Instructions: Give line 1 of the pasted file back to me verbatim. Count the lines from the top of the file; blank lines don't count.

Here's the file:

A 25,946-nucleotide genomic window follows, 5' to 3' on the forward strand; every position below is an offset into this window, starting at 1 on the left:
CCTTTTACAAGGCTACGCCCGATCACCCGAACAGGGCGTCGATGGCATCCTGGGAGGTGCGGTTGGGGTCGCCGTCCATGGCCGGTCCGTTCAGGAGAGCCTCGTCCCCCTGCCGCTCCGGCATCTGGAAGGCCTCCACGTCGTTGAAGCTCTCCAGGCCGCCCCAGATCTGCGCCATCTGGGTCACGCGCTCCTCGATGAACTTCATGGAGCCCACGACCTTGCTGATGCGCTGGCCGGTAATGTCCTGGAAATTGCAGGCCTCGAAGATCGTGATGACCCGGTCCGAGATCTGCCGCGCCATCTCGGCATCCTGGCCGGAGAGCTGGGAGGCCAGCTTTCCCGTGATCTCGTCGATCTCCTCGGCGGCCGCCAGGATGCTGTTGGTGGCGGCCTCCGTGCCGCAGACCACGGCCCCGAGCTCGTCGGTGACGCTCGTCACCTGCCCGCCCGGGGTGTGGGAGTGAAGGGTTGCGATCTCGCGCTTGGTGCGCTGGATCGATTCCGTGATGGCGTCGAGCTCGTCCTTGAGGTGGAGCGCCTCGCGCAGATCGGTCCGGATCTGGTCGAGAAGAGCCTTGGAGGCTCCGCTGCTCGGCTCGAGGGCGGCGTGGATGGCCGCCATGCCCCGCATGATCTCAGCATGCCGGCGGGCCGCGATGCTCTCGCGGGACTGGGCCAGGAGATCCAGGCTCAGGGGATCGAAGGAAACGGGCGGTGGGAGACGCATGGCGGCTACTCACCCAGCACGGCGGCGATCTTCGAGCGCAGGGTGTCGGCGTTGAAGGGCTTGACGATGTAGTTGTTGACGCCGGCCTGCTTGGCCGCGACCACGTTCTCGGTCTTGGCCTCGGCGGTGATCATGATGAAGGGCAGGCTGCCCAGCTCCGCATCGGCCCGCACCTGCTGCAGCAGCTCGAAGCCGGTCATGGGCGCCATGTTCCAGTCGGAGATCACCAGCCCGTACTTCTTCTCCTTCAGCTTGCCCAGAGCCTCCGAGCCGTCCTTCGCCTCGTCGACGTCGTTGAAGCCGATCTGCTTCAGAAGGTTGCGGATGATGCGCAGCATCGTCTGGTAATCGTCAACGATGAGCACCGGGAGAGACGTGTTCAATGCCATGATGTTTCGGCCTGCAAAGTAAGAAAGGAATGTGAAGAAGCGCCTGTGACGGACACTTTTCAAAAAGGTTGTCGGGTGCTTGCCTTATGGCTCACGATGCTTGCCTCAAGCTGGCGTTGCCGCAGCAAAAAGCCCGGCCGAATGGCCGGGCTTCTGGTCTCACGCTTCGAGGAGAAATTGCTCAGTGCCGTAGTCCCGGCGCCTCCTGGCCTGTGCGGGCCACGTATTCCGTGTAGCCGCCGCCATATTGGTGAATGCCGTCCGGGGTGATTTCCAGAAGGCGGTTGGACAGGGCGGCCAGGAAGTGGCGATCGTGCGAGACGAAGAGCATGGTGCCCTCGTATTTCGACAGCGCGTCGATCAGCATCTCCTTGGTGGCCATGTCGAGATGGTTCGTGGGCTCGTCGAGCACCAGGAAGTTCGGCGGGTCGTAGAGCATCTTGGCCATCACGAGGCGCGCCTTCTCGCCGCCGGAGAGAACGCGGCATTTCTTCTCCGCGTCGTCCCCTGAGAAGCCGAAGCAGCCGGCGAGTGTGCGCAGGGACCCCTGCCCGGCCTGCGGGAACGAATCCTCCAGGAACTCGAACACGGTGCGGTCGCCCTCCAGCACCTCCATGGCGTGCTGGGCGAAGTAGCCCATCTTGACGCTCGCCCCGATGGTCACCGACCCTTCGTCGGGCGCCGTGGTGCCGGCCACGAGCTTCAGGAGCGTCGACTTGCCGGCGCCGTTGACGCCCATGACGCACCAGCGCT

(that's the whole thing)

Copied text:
A 25,946-nucleotide genomic window follows, 5' to 3' on the forward strand; every position below is an offset into this window, starting at 1 on the left: